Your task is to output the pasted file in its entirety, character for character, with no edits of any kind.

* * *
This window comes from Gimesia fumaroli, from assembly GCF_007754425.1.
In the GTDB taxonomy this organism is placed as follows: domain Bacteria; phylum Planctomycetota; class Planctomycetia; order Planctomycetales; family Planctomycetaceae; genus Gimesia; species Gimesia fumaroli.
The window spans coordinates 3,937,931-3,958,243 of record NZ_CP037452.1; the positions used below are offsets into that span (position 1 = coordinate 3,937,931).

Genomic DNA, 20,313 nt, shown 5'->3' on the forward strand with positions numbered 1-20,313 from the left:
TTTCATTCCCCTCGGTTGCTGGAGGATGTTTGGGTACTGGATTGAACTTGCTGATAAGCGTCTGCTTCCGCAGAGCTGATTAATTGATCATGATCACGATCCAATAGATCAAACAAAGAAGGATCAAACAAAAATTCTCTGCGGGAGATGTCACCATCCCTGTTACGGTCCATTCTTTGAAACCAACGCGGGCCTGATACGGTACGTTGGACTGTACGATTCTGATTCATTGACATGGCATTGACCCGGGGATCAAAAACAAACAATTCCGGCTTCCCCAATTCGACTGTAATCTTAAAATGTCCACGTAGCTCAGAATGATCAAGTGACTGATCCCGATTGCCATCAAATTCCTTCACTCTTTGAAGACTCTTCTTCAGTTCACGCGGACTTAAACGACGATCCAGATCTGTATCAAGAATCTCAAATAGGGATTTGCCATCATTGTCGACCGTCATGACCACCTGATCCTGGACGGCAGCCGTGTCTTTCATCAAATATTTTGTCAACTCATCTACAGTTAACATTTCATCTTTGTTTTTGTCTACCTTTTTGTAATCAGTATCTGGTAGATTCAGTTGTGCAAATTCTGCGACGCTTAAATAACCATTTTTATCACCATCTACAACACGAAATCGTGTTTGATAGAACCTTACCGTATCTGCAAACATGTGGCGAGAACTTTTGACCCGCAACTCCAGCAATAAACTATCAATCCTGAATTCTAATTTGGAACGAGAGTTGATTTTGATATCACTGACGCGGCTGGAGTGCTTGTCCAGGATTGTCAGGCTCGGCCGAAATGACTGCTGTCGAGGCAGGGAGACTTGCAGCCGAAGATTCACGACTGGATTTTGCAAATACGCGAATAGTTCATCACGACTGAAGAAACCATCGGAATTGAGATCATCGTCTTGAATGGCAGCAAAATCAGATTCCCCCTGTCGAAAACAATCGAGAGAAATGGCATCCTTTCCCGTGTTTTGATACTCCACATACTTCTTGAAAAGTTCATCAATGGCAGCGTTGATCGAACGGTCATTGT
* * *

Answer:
This window comes from Gimesia fumaroli, from assembly GCF_007754425.1.
In the GTDB taxonomy this organism is placed as follows: domain Bacteria; phylum Planctomycetota; class Planctomycetia; order Planctomycetales; family Planctomycetaceae; genus Gimesia; species Gimesia fumaroli.
The window spans coordinates 3,937,931-3,958,243 of record NZ_CP037452.1; the positions used below are offsets into that span (position 1 = coordinate 3,937,931).

Genomic DNA, 20,313 nt, shown 5'->3' on the forward strand with positions numbered 1-20,313 from the left:
TTTCATTCCCCTCGGTTGCTGGAGGATGTTTGGGTACTGGATTGAACTTGCTGATAAGCGTCTGCTTCCGCAGAGCTGATTAATTGATCATGATCACGATCCAATAGATCAAACAAAGAAGGATCAAACAAAAATTCTCTGCGGGAGATGTCACCATCCCTGTTACGGTCCATTCTTTGAAACCAACGCGGGCCTGATACGGTACGTTGGACTGTACGATTCTGATTCATTGACATGGCATTGACCCGGGGATCAAAAACAAACAATTCCGGCTTCCCCAATTCGACTGTAATCTTAAAATGTCCACGTAGCTCAGAATGATCAAGTGACTGATCCCGATTGCCATCAAATTCCTTCACTCTTTGAAGACTCTTCTTCAGTTCACGCGGACTTAAACGACGATCCAGATCTGTATCAAGAATCTCAAATAGGGATTTGCCATCATTGTCGACCGTCATGACCACCTGATCCTGGACGGCAGCCGTGTCTTTCATCAAATATTTTGTCAACTCATCTACAGTTAACATTTCATCTTTGTTTTTGTCTACCTTTTTGTAATCAGTATCTGGTAGATTCAGTTGTGCAAATTCTGCGACGCTTAAATAACCATTTTTATCACCATCTACAACACGAAATCGTGTTTGATAGAACCTTACCGTATCTGCAAACATGTGGCGAGAACTTTTGACCCGCAACTCCAGCAATAAACTATCAATCCTGAATTCTAATTTGGAACGAGAGTTGATTTTGATATCACTGACGCGGCTGGAGTGCTTGTCCAGGATTGTCAGGCTCGGCCGAAATGACTGCTGTCGAGGCAGGGAGACTTGCAGCCGAAGATTCACGACTGGATTTTGCAAATACGCGAATAGTTCATCACGACTGAAGAAACCATCGGAATTGAGATCATCGTCTTGAATGGCAGCAAAATCAGATTCCCCCTGTCGAAAACAATCGAGAGAAATGGCATCCTTTCCCGTGTTTTGATACTCCACATACTTCTTGAAAAGTTCATCAATGGCAGCGTTGATCGAACGGTCATTGT